Carolina Panthers WR Legedu Naanee was asked to take an often overlooked and under-appreciated role during the 2011 season. For Naanee, his contributions went beyond catches, yards and touchdown(s). It was Naanee’s innate ability as a blocker, and his experience in the offensive system that proved to me most valuable.
Let’s examine Naanee’s role, his statistics, his best and worst moments, and make a predication about his future with the team.
Legedu Naanee’s 2011 stat line is not eye-popping:
In 15 games he caught 44 passes for 467 yards with one TD.
His average reception was a very possession-receiver esque 10.6 yards and his longest reception (on a simple WR screen) was 28 yards. Naanee was not very explosive with the football in his hands, as only 20 of his 44 receptions resulted in a first down.
His role in 2011:
It would not be difficult to make the case that Legedu Naanee’s receiving production could be replaced–and replaced easily. Whether it be a new #2 WR, the trio of third-year players in Brandon LaFell, David Gettis and Armanti Edwards, or the tight-ends, Naanee’s 44 receptions could be distributed elsewhere–and possibly yield more favorable results. But in a Rob Chudzinski offense, we’ve seen that a #2 WR is asked to do a multitude of things. This player is asked to block like a TE, but is still expected to contribute like a WR in the passing game.
To elaborate, the Panthers’ #2 WR is often sent in motion pre-snap–just like a TE. He is asked to block defensive ends and linebackers at the line of scrimmage, which is also the primary responsibility of a TE. Every so often, the #2 WR will be responsible for ‘setting the edge’ or being a lead-blocker in the run game–which is traditionally something WRs are not asked to do. Naanee was steady, if unspectacular as a key contributor in a running game that set a franchise mark in total rushing yards.
In the screen-game, the #2 WR is charged with sealing-off defenders so the primary receiver and running backs can gain valuable yards after the catch. Naanee, with his ideal size (6-foot-3, 225 pounds), was also very effective in this role for the Panthers.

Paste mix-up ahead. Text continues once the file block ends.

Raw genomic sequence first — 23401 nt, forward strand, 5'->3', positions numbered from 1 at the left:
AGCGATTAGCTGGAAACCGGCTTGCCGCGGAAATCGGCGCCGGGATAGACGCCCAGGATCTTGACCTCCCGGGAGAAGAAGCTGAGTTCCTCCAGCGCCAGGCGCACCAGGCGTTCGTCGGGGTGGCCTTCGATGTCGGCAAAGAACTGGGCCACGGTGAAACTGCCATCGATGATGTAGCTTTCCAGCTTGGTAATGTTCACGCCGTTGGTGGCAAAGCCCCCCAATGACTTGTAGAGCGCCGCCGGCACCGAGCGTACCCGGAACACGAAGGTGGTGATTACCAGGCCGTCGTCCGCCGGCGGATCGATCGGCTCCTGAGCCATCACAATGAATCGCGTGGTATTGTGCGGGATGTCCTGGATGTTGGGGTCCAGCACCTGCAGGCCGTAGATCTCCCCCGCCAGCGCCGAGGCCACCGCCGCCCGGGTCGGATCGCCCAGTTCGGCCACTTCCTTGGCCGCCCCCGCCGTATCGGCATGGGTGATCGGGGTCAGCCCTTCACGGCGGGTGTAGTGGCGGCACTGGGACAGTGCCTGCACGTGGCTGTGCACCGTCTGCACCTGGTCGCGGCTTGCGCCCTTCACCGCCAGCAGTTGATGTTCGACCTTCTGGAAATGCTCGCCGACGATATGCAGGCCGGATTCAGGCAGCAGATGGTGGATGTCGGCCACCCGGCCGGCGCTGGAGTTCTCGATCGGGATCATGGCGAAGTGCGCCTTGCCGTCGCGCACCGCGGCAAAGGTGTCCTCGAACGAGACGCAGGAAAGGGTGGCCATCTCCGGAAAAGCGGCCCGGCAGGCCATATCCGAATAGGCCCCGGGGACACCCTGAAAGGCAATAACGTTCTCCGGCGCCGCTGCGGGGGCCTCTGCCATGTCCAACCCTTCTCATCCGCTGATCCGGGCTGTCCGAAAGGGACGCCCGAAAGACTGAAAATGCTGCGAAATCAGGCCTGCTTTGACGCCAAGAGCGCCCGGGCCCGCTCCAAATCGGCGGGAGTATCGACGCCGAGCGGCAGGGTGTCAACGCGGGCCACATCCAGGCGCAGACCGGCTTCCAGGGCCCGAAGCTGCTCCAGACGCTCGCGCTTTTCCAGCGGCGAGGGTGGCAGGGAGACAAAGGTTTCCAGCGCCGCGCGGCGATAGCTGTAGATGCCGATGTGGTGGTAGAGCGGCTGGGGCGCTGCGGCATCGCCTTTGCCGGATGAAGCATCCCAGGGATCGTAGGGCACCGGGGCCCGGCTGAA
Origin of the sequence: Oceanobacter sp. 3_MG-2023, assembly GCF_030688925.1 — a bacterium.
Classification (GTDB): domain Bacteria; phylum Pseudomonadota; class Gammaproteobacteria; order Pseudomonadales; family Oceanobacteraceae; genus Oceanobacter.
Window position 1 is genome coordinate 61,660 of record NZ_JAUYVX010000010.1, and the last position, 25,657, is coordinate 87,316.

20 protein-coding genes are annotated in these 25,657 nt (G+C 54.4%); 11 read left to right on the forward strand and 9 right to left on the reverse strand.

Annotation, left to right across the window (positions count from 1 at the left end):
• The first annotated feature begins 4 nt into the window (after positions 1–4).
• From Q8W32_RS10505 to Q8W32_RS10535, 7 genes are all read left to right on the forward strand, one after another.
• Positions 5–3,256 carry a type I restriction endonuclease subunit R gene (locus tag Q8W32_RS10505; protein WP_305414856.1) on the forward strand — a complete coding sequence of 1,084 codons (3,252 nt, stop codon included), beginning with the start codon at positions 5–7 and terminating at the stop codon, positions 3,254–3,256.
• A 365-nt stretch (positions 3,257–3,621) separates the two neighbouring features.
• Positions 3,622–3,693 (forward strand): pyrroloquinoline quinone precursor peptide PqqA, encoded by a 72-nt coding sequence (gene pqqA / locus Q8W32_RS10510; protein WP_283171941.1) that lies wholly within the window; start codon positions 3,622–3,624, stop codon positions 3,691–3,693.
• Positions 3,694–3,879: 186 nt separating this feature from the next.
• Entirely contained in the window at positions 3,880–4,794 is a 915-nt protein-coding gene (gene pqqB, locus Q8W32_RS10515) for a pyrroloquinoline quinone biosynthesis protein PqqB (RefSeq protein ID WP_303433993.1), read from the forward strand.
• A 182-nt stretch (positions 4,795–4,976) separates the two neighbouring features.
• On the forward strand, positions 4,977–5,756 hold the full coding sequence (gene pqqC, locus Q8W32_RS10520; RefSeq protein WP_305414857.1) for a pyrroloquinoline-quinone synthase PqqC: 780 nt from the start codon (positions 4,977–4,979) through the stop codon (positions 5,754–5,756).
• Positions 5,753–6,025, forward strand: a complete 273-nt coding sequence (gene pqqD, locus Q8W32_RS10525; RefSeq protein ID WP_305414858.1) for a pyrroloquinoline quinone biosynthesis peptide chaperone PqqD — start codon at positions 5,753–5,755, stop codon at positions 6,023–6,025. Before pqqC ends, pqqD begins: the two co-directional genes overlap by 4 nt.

In short, Legedu’s ability as a blocker helped to compensate for being dispensable in the downfield passing game.
Best Three Moments/Worst Moment:
1. Week 10: Naanee catches a team-high eight passes for 75 yards in a 30-3 loss to the Titans. He was targeted nine times on his eight receptions for an impressive 88% catch-rate. Sadly, his best effort was wasted on a dud of a game.
2a. Week 13: Legedu catches his only TD of the season in a much needed win over Tampa Bay. The 19-yard pass–dropped in the bucket over two defenders–was the only non-rushing score of the day.
2b. Week 13: In what was the Panthers’ most exotic play to this point in the season, Legedu Naanee catches a quick screen (technically a lateral) from Cam Newton, only to throw it back to Newton who had several blockers in front. Newton rumbled 27 yards, but was stopped a few yards short of the endzone.
In a week 2 loss to Green Bay, Naanee was flagged for three penalties. Each one, (an illegal shift, an offensive pass interference and a holding call) seemed to come at the worst possible moment. He was also targeted 7 times, but only managing 2 receptions for 14 yards. Naanee also broke-off a seam route prematurely, resulting in an overthrow and a key interception.
“Legs” was also known as “Leg-a-don’t” and “Leg-a-doo-doo.” But remember: the existence of a nickname means you have been accepted. I’m not sure, but I think we even saw “Legetron” being thrown around (although that one seems to be a bit of a stretch). Maybe it’s just me, but I tend to reserve nicknames for players who earn them. Frankly, in this case, Legedu will be Legedu.
Naanee’s ability as a blocker and his understanding of the system where assets to the team in 2011.
Taking a peak into the offseason, it is not entirely clear if he will be back with the Panthers for a second campaign. In fact the writing may be on the wall for Legedu Naanee. By the end of the season, we saw Brandon LaFell emerge and perhaps outplay Naanee in that #2WR role…
In Brandon LaFell, it seems the Panthers have a player who is three years younger, is just as capable at blocking and is significantly better as a receiver. In the minds of most Panthers fans, LaFell has earned his place as the #2 WR. David Gettis is also returning from an ACL tear. Marty Hurney needs to see if Armanti Edwards can contribute something before the experiment is over. Kealoha Pilares showed some ability as a KR, and there might be some curiosity in what he could do in the offense. With all of these factors considered, we would put Legedu Naanee’s chances of being on the 2012 roster at less than 30%.